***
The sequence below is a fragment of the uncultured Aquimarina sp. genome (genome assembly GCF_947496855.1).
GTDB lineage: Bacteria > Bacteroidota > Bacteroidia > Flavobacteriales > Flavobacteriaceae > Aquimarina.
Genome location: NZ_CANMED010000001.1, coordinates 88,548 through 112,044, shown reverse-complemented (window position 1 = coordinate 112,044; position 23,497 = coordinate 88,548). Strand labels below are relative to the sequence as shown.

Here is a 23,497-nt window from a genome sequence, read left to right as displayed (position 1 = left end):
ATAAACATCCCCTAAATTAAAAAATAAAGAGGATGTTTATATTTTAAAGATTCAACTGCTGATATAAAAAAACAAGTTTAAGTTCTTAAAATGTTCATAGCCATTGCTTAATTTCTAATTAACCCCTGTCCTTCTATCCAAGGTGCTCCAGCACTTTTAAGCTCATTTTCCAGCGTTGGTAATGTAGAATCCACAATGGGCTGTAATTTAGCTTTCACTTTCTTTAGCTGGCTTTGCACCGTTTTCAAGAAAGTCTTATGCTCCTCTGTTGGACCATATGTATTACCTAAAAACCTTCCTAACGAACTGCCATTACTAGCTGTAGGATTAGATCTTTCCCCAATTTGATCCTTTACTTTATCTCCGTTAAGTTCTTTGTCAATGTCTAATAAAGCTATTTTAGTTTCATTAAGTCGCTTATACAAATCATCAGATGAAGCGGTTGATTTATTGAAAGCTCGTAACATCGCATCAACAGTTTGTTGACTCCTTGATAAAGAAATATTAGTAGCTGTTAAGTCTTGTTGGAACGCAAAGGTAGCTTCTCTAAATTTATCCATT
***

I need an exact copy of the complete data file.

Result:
The sequence below is a fragment of the uncultured Aquimarina sp. genome (genome assembly GCF_947496855.1).
GTDB lineage: Bacteria > Bacteroidota > Bacteroidia > Flavobacteriales > Flavobacteriaceae > Aquimarina.
Genome location: NZ_CANMED010000001.1, coordinates 88,548 through 112,044, shown reverse-complemented (window position 1 = coordinate 112,044; position 23,497 = coordinate 88,548). Strand labels below are relative to the sequence as shown.

Here is a 23,497-nt window from a genome sequence, read left to right as displayed (position 1 = left end):
ATAAACATCCCCTAAATTAAAAAATAAAGAGGATGTTTATATTTTAAAGATTCAACTGCTGATATAAAAAAACAAGTTTAAGTTCTTAAAATGTTCATAGCCATTGCTTAATTTCTAATTAACCCCTGTCCTTCTATCCAAGGTGCTCCAGCACTTTTAAGCTCATTTTCCAGCGTTGGTAATGTAGAATCCACAATGGGCTGTAATTTAGCTTTCACTTTCTTTAGCTGGCTTTGCACCGTTTTCAAGAAAGTCTTATGCTCCTCTGTTGGACCATATGTATTACCTAAAAACCTTCCTAACGAACTGCCATTACTAGCTGTAGGATTAGATCTTTCCCCAATTTGATCCTTTACTTTATCTCCGTTAAGTTCTTTGTCAATGTCTAATAAAGCTATTTTAGTTTCATTAAGTCGCTTATACAAATCATCAGATGAAGCGGTTGATTTATTGAAAGCTCGTAACATCGCATCAACAGTTTGTTGACTCCTTGATAAAGAAATATTAGTAGCTGTTAAGTCTTGTTGGAACGCAAAGGTAGCTTCTCTAAATTTATCCATT